This week! Books!
So… I found out last week that I tested positive for COVID antibodies. I didn’t really talk much about how sick I was back in March, but I decided to tell my COVID story in the hopes that it might inspire some people to continue to stay vigilant.
Really upsetting news this week as Simon & Schuster CEO Carolyn Reidy passed away suddenly from a heart attack at age 71. She had led S&S since the aftermath of the Great Recession in 2008.
There were some encouraging glimmers this week for the publishing industry as print sales rose 5% at the end of April, led by a notable uptick in children’s nonfiction. Literary agent Kristin Nelson also has a really helpful birds-eye view of what she’s seeing in the industry, from publishers cutting costs, to a rise in e-book sales, to delays in foreign rights payments.
Over in the UK, the Guardian surveys the scene and the impact of shuttered bookstores and Amazon de-prioritizing book sales. Literary agent Jonny Geller wonders if the time has finally come for publishers to sell directly to consumers.
And Vogue has its own survey of how the book industry is adapting to the pandemic, with a particular eye on virtual launches.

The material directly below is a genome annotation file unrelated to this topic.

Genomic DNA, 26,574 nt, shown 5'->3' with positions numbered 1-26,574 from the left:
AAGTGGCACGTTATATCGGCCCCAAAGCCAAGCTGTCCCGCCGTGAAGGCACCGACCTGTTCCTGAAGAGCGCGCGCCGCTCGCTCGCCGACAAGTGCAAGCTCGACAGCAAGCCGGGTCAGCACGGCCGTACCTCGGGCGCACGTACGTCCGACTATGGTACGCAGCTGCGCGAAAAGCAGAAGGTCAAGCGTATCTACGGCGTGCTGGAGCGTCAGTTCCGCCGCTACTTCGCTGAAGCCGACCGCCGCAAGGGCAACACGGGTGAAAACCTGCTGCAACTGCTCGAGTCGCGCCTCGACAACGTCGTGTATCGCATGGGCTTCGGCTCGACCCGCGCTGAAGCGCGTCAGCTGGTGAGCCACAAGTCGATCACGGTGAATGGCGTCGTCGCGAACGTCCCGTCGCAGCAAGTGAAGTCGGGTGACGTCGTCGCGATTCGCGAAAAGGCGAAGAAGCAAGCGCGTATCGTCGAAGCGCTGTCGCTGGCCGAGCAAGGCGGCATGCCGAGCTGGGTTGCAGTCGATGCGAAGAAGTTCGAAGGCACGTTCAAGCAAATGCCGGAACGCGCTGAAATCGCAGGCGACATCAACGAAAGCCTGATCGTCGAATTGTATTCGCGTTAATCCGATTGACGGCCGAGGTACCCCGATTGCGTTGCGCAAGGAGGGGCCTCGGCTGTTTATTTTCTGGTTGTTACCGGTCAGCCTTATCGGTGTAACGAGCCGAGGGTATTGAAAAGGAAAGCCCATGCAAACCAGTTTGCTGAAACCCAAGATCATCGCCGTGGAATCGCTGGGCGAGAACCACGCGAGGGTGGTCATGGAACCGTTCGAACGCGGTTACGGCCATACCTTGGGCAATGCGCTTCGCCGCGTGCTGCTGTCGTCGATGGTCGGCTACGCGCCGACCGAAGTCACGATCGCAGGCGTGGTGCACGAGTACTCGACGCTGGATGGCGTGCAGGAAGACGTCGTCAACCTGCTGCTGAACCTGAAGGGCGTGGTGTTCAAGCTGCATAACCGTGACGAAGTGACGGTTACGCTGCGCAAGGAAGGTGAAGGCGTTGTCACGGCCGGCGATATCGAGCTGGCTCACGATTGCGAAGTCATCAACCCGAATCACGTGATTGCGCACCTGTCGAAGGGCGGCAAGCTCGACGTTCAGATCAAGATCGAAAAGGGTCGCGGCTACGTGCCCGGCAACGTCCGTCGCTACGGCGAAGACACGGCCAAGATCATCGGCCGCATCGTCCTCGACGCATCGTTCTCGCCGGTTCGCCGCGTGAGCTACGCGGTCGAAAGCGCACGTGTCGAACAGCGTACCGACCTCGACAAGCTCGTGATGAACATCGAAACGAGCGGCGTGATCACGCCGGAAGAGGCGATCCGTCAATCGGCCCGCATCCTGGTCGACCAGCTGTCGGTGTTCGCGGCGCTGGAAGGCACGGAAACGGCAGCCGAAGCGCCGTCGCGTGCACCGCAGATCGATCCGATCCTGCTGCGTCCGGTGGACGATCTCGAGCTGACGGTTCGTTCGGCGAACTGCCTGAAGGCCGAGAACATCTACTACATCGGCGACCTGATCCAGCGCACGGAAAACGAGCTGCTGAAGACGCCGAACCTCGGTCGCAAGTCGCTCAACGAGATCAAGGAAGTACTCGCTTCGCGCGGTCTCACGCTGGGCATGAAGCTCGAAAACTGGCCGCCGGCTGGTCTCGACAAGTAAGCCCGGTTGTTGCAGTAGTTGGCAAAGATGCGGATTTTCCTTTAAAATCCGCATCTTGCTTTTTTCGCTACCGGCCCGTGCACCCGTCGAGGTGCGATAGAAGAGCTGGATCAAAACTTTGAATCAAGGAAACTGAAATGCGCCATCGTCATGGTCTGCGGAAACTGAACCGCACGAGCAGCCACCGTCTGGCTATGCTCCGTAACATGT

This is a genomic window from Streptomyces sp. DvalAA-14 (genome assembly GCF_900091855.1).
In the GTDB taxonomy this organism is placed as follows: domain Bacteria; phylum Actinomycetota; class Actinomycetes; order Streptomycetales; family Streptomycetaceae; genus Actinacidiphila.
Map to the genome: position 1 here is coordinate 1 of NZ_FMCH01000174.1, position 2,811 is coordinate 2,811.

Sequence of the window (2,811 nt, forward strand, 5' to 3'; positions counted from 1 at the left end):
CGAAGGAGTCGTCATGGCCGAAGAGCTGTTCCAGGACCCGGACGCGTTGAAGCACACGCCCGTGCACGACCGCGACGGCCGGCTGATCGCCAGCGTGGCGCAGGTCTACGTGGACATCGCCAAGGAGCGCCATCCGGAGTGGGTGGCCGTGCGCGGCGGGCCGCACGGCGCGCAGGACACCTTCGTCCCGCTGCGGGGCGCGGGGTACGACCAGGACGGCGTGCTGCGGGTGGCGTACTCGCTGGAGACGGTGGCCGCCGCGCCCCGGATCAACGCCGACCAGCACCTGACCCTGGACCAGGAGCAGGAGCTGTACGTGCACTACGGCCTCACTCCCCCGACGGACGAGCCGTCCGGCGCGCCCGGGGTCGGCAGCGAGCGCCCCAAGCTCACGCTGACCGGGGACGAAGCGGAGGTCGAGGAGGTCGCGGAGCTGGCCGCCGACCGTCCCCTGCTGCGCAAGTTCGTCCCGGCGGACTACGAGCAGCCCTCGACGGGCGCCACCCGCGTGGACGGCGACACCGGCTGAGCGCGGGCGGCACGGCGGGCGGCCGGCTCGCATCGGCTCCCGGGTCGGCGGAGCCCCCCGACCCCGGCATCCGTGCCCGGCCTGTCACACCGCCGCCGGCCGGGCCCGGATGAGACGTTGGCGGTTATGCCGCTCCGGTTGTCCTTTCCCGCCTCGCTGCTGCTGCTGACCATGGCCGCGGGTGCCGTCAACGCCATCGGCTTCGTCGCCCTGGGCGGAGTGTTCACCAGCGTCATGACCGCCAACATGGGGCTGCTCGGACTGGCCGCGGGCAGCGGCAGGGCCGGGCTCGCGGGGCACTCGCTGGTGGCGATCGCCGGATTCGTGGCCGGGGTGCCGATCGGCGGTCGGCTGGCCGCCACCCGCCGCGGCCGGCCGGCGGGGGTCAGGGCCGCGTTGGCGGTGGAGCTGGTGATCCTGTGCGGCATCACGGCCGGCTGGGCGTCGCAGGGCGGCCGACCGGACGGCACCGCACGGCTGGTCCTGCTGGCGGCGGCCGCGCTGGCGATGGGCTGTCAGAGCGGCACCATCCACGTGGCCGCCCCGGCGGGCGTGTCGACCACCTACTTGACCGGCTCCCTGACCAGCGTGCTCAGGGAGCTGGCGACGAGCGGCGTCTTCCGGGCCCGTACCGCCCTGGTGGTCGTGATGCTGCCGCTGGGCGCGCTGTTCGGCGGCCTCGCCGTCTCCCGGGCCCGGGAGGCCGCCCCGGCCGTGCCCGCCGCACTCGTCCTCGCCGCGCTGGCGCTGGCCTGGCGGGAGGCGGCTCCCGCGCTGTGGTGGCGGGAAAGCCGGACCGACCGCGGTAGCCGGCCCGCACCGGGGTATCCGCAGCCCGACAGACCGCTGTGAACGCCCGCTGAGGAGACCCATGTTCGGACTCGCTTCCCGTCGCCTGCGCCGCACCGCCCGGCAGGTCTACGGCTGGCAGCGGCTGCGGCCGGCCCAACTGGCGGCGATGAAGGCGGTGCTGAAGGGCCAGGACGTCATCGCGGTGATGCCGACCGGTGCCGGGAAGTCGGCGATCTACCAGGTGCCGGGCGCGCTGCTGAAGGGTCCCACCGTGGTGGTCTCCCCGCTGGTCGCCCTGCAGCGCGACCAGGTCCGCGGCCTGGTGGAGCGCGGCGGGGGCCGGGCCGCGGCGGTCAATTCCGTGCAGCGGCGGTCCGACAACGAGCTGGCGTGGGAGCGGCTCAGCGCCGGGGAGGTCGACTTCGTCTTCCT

Need an incredible book to read? My brilliant friend Sarah McCarry is serializing her incredible novel The Darling Killers, a dark satire involving the publishing industry. Sign up!
Many writers are struggling to write these days, so you might find this survey of tips for beating writers block helpful (I have one in there too).
And in agent advice news, Quressa Robinson at the Nelson Literary Agency has some reminders about things people forget about literary agents, and even with the rise of pitch hashtags and other ways of approaching agents, Jessica Faust reiterates that there are no shortcuts to querying.
This week in bestsellers
Here are the top five NY Times bestsellers in a few key categories. (All links are affiliate links):
Adult print and e-book fiction:
- The 20th Victim by James Patterson and Maxine Paetro
- Camino Winds by John Grisham
- Little Fires Everywhere by Celeste Ng
- Where the Crawdads Sing by Delia Owens
- If It Bleeds by Stephen King
Adult print and e-book nonfiction:
- Untamed by Glennon Doyle
- Becoming by Michelle Obama
- Plague of Corruption by Judy Mikovits and Kent Heckenlively
- The Splendid and the Vile by Erik Larson
- Educated by Tara Westover
Young adult hardcover:
- The Betrothed by Kiera Cass
- Clap When You Land by Elizabeth Acevedo
- Aurora Burning by Amie Kaufman and Jay Kristoff
- One of Us is Lying by Karen M. McManus
- Chain of Gold by Cassandra Clare
Middle grade hardcover:
- The One and Only Bob by Katherine Applegate
- The Complete Cookbook for Young Chefs by America’s Test Kitchen Kids
- Wonder by R.J Palacio
- The Complete Baking Book for Young Chefs by America’s Test Kitchen Kids
- Diary of an Awesome Friendly Kid by Jeff Kinney
This week on the blog
Don’t forget that you can nominate your first page and query for a free critique on the blog:
In case you missed them, here are this week’s posts:
- Harness your fears
- Everything authors need to know about dialogue tags
- Lead with a character’s symptoms, not a diagnosis (query critique)